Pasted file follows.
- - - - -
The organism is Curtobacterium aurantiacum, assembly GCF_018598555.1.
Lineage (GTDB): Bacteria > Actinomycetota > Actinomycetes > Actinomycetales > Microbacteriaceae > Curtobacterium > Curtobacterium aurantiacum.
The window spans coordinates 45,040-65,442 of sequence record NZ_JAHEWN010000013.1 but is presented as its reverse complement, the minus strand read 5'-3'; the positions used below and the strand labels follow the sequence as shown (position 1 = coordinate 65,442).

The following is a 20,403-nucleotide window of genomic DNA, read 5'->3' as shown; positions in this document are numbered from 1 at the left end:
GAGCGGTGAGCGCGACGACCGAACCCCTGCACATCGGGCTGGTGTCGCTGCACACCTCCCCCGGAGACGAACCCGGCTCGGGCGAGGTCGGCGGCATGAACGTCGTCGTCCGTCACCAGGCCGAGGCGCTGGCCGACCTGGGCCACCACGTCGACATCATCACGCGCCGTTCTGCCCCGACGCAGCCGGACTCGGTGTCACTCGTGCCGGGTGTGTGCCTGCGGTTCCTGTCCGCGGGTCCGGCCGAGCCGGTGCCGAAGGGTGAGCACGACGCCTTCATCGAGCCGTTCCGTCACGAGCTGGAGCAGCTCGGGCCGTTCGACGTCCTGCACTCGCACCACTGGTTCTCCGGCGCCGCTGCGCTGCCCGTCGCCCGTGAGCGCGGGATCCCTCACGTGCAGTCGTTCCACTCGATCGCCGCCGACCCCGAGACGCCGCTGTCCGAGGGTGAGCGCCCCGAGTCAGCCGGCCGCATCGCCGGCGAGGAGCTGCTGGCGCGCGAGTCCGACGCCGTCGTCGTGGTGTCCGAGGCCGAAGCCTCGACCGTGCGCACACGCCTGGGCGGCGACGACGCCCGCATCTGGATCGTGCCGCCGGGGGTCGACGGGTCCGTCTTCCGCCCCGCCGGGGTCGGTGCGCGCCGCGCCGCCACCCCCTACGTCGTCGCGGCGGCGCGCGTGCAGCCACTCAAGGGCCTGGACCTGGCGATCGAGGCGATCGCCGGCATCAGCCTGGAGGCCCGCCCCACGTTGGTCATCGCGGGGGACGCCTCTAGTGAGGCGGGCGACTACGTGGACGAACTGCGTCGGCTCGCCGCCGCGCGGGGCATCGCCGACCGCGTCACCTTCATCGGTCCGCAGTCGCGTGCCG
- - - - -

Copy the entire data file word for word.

The organism is Curtobacterium aurantiacum, assembly GCF_018598555.1.
Lineage (GTDB): Bacteria > Actinomycetota > Actinomycetes > Actinomycetales > Microbacteriaceae > Curtobacterium > Curtobacterium aurantiacum.
The window spans coordinates 45,040-65,442 of sequence record NZ_JAHEWN010000013.1 but is presented as its reverse complement, the minus strand read 5'-3'; the positions used below and the strand labels follow the sequence as shown (position 1 = coordinate 65,442).

The following is a 20,403-nucleotide window of genomic DNA, read 5'->3' as shown; positions in this document are numbered from 1 at the left end:
GAGCGGTGAGCGCGACGACCGAACCCCTGCACATCGGGCTGGTGTCGCTGCACACCTCCCCCGGAGACGAACCCGGCTCGGGCGAGGTCGGCGGCATGAACGTCGTCGTCCGTCACCAGGCCGAGGCGCTGGCCGACCTGGGCCACCACGTCGACATCATCACGCGCCGTTCTGCCCCGACGCAGCCGGACTCGGTGTCACTCGTGCCGGGTGTGTGCCTGCGGTTCCTGTCCGCGGGTCCGGCCGAGCCGGTGCCGAAGGGTGAGCACGACGCCTTCATCGAGCCGTTCCGTCACGAGCTGGAGCAGCTCGGGCCGTTCGACGTCCTGCACTCGCACCACTGGTTCTCCGGCGCCGCTGCGCTGCCCGTCGCCCGTGAGCGCGGGATCCCTCACGTGCAGTCGTTCCACTCGATCGCCGCCGACCCCGAGACGCCGCTGTCCGAGGGTGAGCGCCCCGAGTCAGCCGGCCGCATCGCCGGCGAGGAGCTGCTGGCGCGCGAGTCCGACGCCGTCGTCGTGGTGTCCGAGGCCGAAGCCTCGACCGTGCGCACACGCCTGGGCGGCGACGACGCCCGCATCTGGATCGTGCCGCCGGGGGTCGACGGGTCCGTCTTCCGCCCCGCCGGGGTCGGTGCGCGCCGCGCCGCCACCCCCTACGTCGTCGCGGCGGCGCGCGTGCAGCCACTCAAGGGCCTGGACCTGGCGATCGAGGCGATCGCCGGCATCAGCCTGGAGGCCCGCCCCACGTTGGTCATCGCGGGGGACGCCTCTAGTGAGGCGGGCGACTACGTGGACGAACTGCGTCGGCTCGCCGCCGCGCGGGGCATCGCCGACCGCGTCACCTTCATCGGTCCGCAGTCGCGTGCCG